Patients consecutively seen at the outpatient rheumatology clinic in our hospital, with painful POAH of the DIPJ, were recruited. Chingford Study was considered as a reference for the diagnosis of POAH of the DIPJs . After consent, demographic, clinical and laboratory parameters of the patients were documented. Visual analogue scale (VAS) was used to grade DIPJ level of pain with a scale between 100 (worse pain experienced ever) to 0 (no pain). Patients had peri-articular sterile injection of the painful DIPJs of a single hand (the one with more pain, or the one preferred by the patient). The injections were performed utilizing 1 ml syringe with a built-in 8 mm long 29/30 G needle, inserted subcutaneously at the superior lateral and medial parts of the DIPJ line, at an angle of about 40° after producing some skin fold by the examiner’s other hand (injector) (Figure 1). A 4 mg (0.1 ml) of methylprednisolone acetate (MPA) (Pfizer, Rijksweg, Belgium), mixed with 0.05 ml of lidocaine 1% (Teva, Petach Tekva, Israel), were injected at each side (group 1). Repeated evaluations for joint pain were performed 1, 4 and 10 weeks following the local injection, at the same clinic. An age- and sex-matched patients (group 2, control group) from the same hospital, with painful POAH of the DIPJ, were recruited and injected with 0.1 ml of normal saline mixed with 0.50 ml lidocaine 1% (Teva, Petach Tekva, Israel), using the same approach.
Exclusion criteria included patients with cellulitis at the DIP area, patients with DIPJ pain of less than 4 weeks, patients who were previously injected at or around the DIP Joint during the last 3 months, patients with evidence of psoriasis, patients unable to sign a consent form and/or unable to come for follow up.
Wilcoxon's ranks signed test, was used to compare between patients’ VAS scores at each time point with the VAS scores at baseline, and between the parameters of the two groups at baseline, using SPSS software (SPSS Inc., Chicago, USA), version 22. This study was approved by the local ethics committee of the hospital.
Fourteen and 11 patients were recruited in groups 1 and 2 respectively, during 13-month period. Data in Table 1 summarizes different clinical and demographic parameters of the participants from group 1 and group 2. The was no significant difference in any parameter. Data in Tables 2 & 3, summarize the VAS values at different time points of all the participants from group 1 and group 2 respectively.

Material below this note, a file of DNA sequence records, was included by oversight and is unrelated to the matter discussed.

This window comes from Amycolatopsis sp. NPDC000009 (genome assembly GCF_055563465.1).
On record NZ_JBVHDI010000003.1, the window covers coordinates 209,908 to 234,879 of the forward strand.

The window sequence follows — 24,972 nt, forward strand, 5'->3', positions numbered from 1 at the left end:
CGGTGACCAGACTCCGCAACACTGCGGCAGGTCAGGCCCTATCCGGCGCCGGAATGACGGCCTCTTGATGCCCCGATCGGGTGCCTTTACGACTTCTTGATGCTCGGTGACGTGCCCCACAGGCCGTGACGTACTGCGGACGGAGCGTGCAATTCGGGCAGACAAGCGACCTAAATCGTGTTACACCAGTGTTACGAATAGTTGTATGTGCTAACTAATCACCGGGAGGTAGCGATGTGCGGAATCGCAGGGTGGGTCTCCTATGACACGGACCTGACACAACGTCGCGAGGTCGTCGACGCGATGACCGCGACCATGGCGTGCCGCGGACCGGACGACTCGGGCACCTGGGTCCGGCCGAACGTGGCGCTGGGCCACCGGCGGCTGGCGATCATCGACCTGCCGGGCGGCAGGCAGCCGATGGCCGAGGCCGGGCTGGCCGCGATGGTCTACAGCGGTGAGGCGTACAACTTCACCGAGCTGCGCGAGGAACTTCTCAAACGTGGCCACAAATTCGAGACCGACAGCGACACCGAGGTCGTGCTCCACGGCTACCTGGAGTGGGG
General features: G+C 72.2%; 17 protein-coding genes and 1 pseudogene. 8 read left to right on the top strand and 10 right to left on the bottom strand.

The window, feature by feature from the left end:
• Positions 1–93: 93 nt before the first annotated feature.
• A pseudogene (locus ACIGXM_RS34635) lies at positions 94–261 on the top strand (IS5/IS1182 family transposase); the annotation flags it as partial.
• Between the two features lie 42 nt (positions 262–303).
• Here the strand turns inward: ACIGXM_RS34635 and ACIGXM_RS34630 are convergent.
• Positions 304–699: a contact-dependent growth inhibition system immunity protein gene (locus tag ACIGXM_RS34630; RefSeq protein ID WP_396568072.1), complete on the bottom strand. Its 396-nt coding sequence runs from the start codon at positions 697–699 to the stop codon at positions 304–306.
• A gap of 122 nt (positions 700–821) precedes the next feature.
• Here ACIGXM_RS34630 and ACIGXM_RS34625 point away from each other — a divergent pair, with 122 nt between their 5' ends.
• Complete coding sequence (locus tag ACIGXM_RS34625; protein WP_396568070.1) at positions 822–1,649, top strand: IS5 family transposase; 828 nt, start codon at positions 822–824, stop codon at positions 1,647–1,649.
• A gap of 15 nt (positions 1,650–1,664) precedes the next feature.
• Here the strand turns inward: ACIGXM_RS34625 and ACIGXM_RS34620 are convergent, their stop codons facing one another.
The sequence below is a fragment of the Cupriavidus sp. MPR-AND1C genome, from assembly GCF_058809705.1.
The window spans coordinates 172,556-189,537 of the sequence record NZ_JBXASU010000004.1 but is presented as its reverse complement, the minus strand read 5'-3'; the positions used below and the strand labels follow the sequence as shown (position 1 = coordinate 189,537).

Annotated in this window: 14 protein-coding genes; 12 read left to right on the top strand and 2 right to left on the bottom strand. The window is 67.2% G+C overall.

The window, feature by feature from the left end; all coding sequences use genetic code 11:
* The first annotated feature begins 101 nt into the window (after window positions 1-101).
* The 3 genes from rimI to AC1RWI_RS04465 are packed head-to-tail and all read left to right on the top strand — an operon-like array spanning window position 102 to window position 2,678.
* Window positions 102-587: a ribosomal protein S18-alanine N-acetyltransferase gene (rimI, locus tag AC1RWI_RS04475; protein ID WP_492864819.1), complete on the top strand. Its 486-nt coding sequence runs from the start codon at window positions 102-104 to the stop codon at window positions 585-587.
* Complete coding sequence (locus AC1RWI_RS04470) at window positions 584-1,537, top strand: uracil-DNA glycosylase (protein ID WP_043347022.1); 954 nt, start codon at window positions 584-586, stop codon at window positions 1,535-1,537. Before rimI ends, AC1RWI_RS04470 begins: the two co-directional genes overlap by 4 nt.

Subcutaneous peri-articular injection of steroids, at the DIPJ had resulted in a significant reduction in joint area pain, lasting for at least 10 weeks. Although VAS values at the control group improved also at different time points, however, this improvement was significant at week 1 only. This transient significant improvement at week 1 in the control group, could be partly the result of the transient effect of lidocaine. Though there is no data about the effect of local lidocaine injection on joint pain. As mentioned in the introduction, the mechanism of DIPJ pain in POAH, is poorly understood. In general, chronic pain in areas of joint osteoarthritis is believed to be from different sources, including damaged cartilage, local synovitis, local bone marrow abnormalities and/or neuronal sources . The role of other findings such as new bone formation, overlying skin and joint capsule, is not clear. These last structures seem to also have an important role in the mechanism of DIPJ pain, since usually mainly those patients with bony prominences (Heberden’s nodes) complain of pain and have prominent local tenderness. We believe that the injected steroids with lidocaine, infiltrate mainly in the subcutaneous areas, possibly also around, within and into the joint capsule reaching ligaments, tendons, fat tissue, synovial tissue, cartilage and bone. Glucocorticoids reduce pain by inhibiting prostaglandin synthesis, which leads to inflammation, and reducing vascular permeability that results in tissue edema. Corticosteroids have been shown also to reduce spontaneous discharge in an injured nerve, which reduces neuropathic pain .
More studies are really needed to better clarify the source of pain among patients with primary DIPJ osteoarthritis. Technically, using a small diameter built-in needle has a huge advantage in first; being able to penetrate to the subcutaneous are with relatively minimal pain, and secondly; in avoiding the possibility of splashing around the mixed steroids on the cloths of both patient and examiner causing an unpleasant feeling. This unwarranted effect results from the local pressure created by the injected material in a tiny subcutaneous area. If a skin fold cannot be produced at the joint line, more proximal approach (1-3 mm) can be attempted. Following the procedure, patients can behave normally in terms of hand function. This study has some limitation, mainly the small number of the participants. However, the existence of the control group and the comparison of the VAS values at different time points to baseline values, gives more power to the results. Primary DIPJ osteoarthritis could be very painful and resistant to the limited modalities of treatment, local steroid + lidocaine injection could be very relieving with no significant adverse effects.
Subcutaneous peri-articular injection of MPA mixed with lidocaine significantly reduced DIPJ pain, among patients with resistant painful primary osteoarthritis of the hands, for at least 10 weeks.
Conflict of Interest